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In an elite class

Shelbyville artist selected
for Kentucky capitol exhibition

By Helen E. McKinney
Contributing Writer

SHELBYVILLE, Ky. (March 2007) – For visual artist Michael Thomas McCardwell, art has always been “a way to deal with the things that interest you.” McCardwell is part of a group of select artists whose work temporarily adorns the Capitol Annex building in Frankfort, Ky. This elite group also included artist Emmy Houweling of New Castle, Ky.

Michael Thomas McCardwell

Photos by Helen E. McKinney

Michael Thomas McCardwell displays
a still life painting. His artwork hanging
in the Capitol is more like the pen and
ink drawing pictured below.

Michael Thomas McCardwell pen and ink drawing

McCardwell has taken his interests and transferred them onto paper, thus generating a response to his ideas through his pen on paper technique. Although he has worked in different mediums such as oil and watercolor, McCardwell chose pen on paper to capture the distorted look of reality in “A Pleasant Scene.”
In this drawing of an imagined scene, the artist used distortion to play with space and scale. The result is a collage of images a person could recognize, but ones that might not usually be put together.
Visitors to the Capitol can see McCardwell’s work hanging alongside 25 additional artists from 14 Kentucky counties. This visual art exhibit of 36 pieces entitled “Kentucky Visions at the Capitol” was unveiled Feb. 6 and will hang through the duration of the 2007 session of the General Assembly.
Mediums displayed include photography, oil, watercolor, pastel and acrylics on canvas. Artists who have artwork in the exhibit have previously been accepted into the Kentucky Arts Council’s Visual Arts at the Market Program or awarded the Al Smith Individual Artist Fellowship.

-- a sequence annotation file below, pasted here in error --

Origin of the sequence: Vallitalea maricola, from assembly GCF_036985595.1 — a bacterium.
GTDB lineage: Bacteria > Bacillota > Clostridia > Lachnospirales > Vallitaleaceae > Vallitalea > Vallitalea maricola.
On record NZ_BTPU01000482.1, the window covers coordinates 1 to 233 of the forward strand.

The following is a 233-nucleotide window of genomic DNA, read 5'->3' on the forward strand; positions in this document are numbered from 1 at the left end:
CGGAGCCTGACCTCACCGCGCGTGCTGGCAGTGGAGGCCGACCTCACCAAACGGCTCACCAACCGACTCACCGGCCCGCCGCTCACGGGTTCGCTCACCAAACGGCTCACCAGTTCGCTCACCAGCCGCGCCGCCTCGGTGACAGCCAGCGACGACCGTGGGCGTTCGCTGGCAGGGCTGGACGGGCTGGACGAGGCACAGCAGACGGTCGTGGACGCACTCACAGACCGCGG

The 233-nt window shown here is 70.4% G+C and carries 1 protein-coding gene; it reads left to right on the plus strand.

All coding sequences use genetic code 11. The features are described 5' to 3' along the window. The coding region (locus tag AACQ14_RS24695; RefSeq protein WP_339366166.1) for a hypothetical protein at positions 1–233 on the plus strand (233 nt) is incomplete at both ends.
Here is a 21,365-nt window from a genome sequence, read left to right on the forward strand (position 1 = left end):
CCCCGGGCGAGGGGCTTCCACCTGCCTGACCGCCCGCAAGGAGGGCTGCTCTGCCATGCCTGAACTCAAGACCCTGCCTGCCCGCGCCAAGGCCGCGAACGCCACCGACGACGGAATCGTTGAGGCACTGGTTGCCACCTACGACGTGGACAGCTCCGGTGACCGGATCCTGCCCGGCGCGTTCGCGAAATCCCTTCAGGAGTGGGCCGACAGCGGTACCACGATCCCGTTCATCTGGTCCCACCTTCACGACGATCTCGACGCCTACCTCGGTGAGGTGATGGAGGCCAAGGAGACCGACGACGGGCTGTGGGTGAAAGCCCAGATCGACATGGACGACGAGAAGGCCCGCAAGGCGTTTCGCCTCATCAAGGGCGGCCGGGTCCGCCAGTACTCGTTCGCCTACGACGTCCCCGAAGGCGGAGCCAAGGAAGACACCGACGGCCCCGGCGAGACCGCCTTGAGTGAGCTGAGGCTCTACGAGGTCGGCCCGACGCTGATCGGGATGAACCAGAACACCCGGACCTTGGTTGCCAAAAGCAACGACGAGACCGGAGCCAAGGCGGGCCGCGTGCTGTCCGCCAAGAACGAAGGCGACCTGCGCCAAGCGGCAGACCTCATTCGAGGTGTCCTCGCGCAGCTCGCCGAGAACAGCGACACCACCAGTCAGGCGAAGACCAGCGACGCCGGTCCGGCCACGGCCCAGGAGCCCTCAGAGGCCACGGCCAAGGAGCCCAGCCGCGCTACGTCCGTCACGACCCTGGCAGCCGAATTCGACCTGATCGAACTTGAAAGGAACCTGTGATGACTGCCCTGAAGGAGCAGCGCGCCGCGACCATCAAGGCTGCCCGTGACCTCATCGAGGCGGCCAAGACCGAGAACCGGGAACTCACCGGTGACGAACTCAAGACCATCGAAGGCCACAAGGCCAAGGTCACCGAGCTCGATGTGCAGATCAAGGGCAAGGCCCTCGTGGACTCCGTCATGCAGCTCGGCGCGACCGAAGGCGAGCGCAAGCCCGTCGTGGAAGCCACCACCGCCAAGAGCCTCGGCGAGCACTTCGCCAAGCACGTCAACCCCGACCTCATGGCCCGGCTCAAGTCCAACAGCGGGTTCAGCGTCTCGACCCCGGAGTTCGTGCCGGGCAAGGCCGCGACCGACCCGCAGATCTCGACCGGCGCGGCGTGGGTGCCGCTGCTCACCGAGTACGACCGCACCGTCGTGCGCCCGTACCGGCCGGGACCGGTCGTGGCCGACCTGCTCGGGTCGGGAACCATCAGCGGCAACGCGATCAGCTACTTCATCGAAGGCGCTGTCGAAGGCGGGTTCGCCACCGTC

“It is a chance to see a wide variety of artwork produced in Kentucky,” said Ed Lawrence, Public Information Officer for the Kentucky Arts Council. The artwork was displayed upon the invitation of the Senate Majority Leadership offices. This area of the Capitol is in the midst of a renovation process, with the Senate floor completed except for bare walls.
“It’s a good opportunity to key into the Kentucky Arts Council and the programs they have,” said Lawrence. The exhibit was devised at the request of Sen. Dan Kelly, Majority Floor Leader, who is lobbying to have the budget include funding for artwork.
The most unique aspect lies in where the artwork is displayed, said Lawrence. It hangs in the halls of the Senate and Senate Leadership offices.
But McCardwell, 57, is no stranger to having his artwork represented in a variety of places. He has pieces in private collections in the United States, Europe and Japan. His work has been juried into shows in California, Ohio, Illinois, Tennessee and Kentucky.
Always interested in art, McCardwell had no idea how it would factor into his career. He earned a B.F.A. from Murray State University, an M.A. from Morehead State University and a teaching certification from the University of Louisville.
He has taught art at the Kentucky Community and Technical College System campus in Shelbyville, Spalding University in Louisville, and at the former Shelbyville branch of Lindsey Wilson College. He was also a studio art and humanities teacher for 27 years at Henry County High School and taught basic skills such as reading, math and English at the Kentucky State Reformatory in La Grange to inmates who may not have had a lot of educational opportunities.
McCardwell, born in Shelbyville, has done freelance work for various companies in Louisville. He produced drawings for newspaper ads, which would be known today as clip art. He draws inspiration from looking at other people’s work, feedback and things he reads which suggest different questions he wants to pursue.
Some of McCardwell’s work is exhibited in Shelbyville at Shelby Artists on Main, a co-op gallery. His artwork there is more realistic-looking that the piece that hangs presently in the “Kentucky Visions” exhibit at the Capitol, said McCardwell.
When it comes to a sense of style or other artists that he admires, McCardwell is interested in the style of the Chicago imagists– Andre Malraux, Dante and Jim Nutt. He has received two National Endowment for the Humanities fellowships.
There are so many talented artists out there and so much competition that McCardwell has found it difficult at times to market his work as a visual artist. The goal of the Kentucky Arts Council is to try to change this through business and marketing training.
McCardwell said he is just thankful for the chance given him from the Kentucky Arts Council and the Senate to participate in this exhibit.
All of the artwork is for sale with prices ranging from $100 for photo prints to $16,000 for paintings. The total value of the artwork is $73,196.

• For more information on the exhibit, contact Ed Lawrence at (502) 564-3757, ext. 473. To view more of McCardwell’s artwork, visit: www.southernartistry.org.

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